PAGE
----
Homeland Security Watch

News and analysis of critical issues in homeland security

December 7, 2005

Bonner on merging CBP and ICE

Filed under: DHS News,Organizational Issues — by Christian Beckner on December 7, 2005

Recently-retired CBP commissioner Robert Bonner tells the Washington Times today that he supports merging CBP and ICE, echoing comments made at some of his farewell events in November.

From the story:

“There is a simple principle — bureaucracy 101 — that applies here: If you want people to work together, you don’t split them into two separate agencies,” said Mr. Bonner, the highest-ranking former official to publicly criticize splitting CBP and U.S. Immigration and Customs Enforcement (ICE) when creating the Department of Homeland Security.

“From my point of view, it is like trying to function with an important part of your anatomy cut off.”

For more on this issue, see the DHS inspector general report on the idea of a CBP-ICE merger released last month, and pages 15-16 of the CSIS-Heritage DHS 2.0 Report from Dec. 2004.

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Pingback by Homeland Security Watch » Blog Archive » GovExec: dampened prospects of a CBP-ICE merger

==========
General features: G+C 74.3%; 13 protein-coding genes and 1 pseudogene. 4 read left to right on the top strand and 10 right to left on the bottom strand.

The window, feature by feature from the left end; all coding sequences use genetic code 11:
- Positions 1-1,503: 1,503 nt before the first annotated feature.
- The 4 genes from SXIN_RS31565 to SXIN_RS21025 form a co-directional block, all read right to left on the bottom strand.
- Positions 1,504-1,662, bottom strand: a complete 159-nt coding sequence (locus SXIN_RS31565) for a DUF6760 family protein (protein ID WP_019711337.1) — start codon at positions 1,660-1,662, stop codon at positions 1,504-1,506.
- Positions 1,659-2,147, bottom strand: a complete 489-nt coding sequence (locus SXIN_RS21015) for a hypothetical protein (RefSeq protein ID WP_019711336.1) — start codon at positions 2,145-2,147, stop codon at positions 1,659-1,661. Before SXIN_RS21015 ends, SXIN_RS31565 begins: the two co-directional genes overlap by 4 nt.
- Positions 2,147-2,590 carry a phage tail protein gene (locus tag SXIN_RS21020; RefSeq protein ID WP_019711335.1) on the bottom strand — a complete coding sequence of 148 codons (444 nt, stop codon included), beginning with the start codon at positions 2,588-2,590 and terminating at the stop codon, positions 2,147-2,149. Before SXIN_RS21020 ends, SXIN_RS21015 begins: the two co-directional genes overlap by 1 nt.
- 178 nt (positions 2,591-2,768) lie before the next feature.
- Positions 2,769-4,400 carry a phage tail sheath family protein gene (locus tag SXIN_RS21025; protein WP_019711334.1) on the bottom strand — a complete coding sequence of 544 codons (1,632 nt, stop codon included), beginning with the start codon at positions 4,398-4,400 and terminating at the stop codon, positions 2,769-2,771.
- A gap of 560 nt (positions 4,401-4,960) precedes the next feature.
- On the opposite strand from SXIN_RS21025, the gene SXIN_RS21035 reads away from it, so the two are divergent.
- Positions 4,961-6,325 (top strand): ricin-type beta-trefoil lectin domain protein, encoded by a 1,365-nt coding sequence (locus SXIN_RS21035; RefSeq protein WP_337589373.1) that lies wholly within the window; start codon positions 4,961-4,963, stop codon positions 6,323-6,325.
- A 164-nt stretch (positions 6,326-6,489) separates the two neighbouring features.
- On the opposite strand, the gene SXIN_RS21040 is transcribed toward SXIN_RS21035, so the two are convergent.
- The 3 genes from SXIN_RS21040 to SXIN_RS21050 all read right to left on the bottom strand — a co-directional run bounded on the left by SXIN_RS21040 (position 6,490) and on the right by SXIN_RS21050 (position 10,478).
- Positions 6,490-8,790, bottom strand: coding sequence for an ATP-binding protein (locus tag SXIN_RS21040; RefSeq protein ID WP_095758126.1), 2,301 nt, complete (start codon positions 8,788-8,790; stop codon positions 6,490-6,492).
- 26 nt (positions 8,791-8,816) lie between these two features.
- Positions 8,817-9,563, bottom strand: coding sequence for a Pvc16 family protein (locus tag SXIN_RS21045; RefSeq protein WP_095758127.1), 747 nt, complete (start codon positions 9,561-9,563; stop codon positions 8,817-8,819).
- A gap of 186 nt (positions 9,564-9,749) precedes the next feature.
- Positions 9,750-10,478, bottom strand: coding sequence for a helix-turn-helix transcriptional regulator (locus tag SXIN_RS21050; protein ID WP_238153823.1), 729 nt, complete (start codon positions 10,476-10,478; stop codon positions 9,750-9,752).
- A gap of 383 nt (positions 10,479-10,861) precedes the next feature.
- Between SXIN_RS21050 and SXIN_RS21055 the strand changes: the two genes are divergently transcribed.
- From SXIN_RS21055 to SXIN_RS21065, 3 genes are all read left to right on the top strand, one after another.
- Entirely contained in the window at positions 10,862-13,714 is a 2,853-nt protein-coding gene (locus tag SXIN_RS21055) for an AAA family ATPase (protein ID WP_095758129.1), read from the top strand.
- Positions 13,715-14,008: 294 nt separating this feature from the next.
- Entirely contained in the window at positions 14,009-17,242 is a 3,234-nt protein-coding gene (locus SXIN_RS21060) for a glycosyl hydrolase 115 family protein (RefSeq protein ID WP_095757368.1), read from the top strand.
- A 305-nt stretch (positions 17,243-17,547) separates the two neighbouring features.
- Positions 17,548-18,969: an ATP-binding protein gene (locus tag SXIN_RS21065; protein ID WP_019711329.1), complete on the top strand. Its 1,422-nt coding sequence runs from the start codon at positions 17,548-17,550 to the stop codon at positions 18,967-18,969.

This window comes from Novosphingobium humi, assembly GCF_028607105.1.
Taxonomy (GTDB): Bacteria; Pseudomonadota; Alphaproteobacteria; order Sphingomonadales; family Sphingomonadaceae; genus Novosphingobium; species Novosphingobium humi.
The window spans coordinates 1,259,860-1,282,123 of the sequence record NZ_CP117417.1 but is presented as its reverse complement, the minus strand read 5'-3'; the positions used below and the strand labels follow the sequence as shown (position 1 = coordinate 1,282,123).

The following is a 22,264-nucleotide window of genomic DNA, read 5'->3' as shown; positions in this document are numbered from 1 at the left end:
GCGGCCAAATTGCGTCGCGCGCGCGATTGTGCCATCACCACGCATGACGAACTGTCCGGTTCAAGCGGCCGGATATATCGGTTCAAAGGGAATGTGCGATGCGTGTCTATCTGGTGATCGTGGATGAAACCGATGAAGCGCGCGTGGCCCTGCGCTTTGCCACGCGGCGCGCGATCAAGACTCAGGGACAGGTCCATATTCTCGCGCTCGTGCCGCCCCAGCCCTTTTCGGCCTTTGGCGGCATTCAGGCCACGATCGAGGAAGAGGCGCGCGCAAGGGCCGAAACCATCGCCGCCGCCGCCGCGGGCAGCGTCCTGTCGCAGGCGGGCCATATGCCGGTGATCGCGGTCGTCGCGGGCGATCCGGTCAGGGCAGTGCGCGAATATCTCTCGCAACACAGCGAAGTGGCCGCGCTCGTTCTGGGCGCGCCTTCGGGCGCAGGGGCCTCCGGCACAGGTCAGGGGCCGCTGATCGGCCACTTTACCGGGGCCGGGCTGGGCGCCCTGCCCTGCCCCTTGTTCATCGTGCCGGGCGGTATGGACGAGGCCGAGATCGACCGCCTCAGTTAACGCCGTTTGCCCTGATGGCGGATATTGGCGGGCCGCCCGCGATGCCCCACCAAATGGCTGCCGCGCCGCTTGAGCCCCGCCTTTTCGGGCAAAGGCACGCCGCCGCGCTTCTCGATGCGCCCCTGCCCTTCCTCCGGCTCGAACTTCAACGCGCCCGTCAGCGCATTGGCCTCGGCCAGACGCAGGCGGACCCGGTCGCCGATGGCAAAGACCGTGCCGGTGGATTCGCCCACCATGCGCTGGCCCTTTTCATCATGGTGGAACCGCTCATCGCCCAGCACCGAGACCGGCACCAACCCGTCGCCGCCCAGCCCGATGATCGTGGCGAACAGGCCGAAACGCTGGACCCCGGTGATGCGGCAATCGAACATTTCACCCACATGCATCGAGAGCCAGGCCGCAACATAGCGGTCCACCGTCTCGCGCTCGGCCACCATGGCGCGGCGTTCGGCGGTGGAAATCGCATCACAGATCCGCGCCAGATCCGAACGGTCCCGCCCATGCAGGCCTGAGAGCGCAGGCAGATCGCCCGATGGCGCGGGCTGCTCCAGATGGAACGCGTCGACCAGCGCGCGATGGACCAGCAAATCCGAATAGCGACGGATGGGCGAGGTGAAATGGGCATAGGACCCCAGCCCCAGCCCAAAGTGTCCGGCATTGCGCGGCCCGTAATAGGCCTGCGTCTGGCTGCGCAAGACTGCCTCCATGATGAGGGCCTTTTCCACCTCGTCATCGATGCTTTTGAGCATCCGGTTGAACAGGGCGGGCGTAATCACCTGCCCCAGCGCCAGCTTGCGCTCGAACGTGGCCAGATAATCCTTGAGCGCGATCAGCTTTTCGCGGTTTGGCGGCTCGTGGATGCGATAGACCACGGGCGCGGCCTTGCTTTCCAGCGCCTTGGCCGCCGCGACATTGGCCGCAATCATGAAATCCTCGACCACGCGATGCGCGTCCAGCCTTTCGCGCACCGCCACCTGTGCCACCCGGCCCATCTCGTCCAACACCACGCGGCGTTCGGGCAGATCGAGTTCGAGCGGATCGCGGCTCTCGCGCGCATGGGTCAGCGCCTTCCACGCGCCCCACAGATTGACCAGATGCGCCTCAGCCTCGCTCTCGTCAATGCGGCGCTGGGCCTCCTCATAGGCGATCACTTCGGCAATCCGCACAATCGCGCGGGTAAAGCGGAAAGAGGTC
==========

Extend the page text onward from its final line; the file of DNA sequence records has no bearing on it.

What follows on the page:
January 9, 2006 @ 7:49 pm

[…] For the life of me, I can’t figure out who exactly is defending the status quo, and why they’re doing it. Most of the key people in Congress support a merger, as today’s story notes. The DHS Inspector General has written a strong report full of evidence as to why this would be a good idea. Many frontline officials in both agencies have testified to Congress that they think this should be done. The think tank community has supported this idea in publications such as the CSIS/Heritage DHS 2.0 report. (Full disclosure: I participated in the task force that developed that report). Former CBP Commissioner Robert Bonner recently noted his support for the idea. […]


Comment by Jesus Rodrigues

March 13, 2006 @ 6:38 pm

Did you know that aside from separating the uniformed officers (Customs and Border Protection) from plainclothes/detectives (Immigration and Customs Enforcement), the Dept. of Homeland Security does not have the statutory authority to investigate terrorism? The FBI took over Legacy U.S. Customs Terrorist Financing investigations (Operation Green Quest) since the FBI has sole jurisdiction on terrorism. Shouldn’t every U.S. agency help on this endeavor. Much like the war on drugs in the 1980s as well as defense contracts and Medicare fraud in the 1990s. It was mainly the FBI’s shortcomings anyway that we had 9/11. Remember one of the memos written by an FBI agent from Minnesotta? They need to re-examine the ICE organizational structure. DHS should listen to the GAO’s and DHS Inspector General’s recommendations in merging back the two agencies, CBP and ICE, under one agency. Now most of the seizures/intel at the border are left without any investigative follow-ups. So much for dismantling criminal and terrorist organizations. Let’s fight terrorism together…

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